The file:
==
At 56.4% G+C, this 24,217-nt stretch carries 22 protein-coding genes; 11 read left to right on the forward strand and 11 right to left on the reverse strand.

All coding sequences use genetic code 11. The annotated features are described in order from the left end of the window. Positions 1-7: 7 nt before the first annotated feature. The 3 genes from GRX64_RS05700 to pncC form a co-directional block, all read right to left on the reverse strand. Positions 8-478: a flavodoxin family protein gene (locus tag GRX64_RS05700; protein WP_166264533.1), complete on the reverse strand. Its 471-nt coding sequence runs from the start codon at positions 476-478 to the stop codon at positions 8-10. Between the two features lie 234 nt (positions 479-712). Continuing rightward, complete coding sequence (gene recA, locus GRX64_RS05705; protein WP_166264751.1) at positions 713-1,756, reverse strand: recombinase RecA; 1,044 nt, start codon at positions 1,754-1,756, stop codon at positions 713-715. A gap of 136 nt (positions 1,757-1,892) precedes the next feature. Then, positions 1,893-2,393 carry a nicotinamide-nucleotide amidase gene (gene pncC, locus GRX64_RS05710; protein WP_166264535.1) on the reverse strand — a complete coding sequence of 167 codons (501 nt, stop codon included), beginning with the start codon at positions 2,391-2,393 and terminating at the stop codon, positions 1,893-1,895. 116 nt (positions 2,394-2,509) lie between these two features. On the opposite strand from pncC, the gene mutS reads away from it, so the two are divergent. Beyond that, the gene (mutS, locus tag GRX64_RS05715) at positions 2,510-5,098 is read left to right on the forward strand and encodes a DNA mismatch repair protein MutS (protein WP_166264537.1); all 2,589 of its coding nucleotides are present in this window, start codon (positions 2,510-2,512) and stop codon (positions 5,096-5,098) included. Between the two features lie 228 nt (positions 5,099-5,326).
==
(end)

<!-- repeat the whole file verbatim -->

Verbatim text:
At 56.4% G+C, this 24,217-nt stretch carries 22 protein-coding genes; 11 read left to right on the forward strand and 11 right to left on the reverse strand.

All coding sequences use genetic code 11. The annotated features are described in order from the left end of the window. Positions 1-7: 7 nt before the first annotated feature. The 3 genes from GRX64_RS05700 to pncC form a co-directional block, all read right to left on the reverse strand. Positions 8-478: a flavodoxin family protein gene (locus tag GRX64_RS05700; protein WP_166264533.1), complete on the reverse strand. Its 471-nt coding sequence runs from the start codon at positions 476-478 to the stop codon at positions 8-10. Between the two features lie 234 nt (positions 479-712). Continuing rightward, complete coding sequence (gene recA, locus GRX64_RS05705; protein WP_166264751.1) at positions 713-1,756, reverse strand: recombinase RecA; 1,044 nt, start codon at positions 1,754-1,756, stop codon at positions 713-715. A gap of 136 nt (positions 1,757-1,892) precedes the next feature. Then, positions 1,893-2,393 carry a nicotinamide-nucleotide amidase gene (gene pncC, locus GRX64_RS05710; protein WP_166264535.1) on the reverse strand — a complete coding sequence of 167 codons (501 nt, stop codon included), beginning with the start codon at positions 2,391-2,393 and terminating at the stop codon, positions 1,893-1,895. 116 nt (positions 2,394-2,509) lie between these two features. On the opposite strand from pncC, the gene mutS reads away from it, so the two are divergent. Beyond that, the gene (mutS, locus tag GRX64_RS05715) at positions 2,510-5,098 is read left to right on the forward strand and encodes a DNA mismatch repair protein MutS (protein WP_166264537.1); all 2,589 of its coding nucleotides are present in this window, start codon (positions 2,510-2,512) and stop codon (positions 5,096-5,098) included. Between the two features lie 228 nt (positions 5,099-5,326).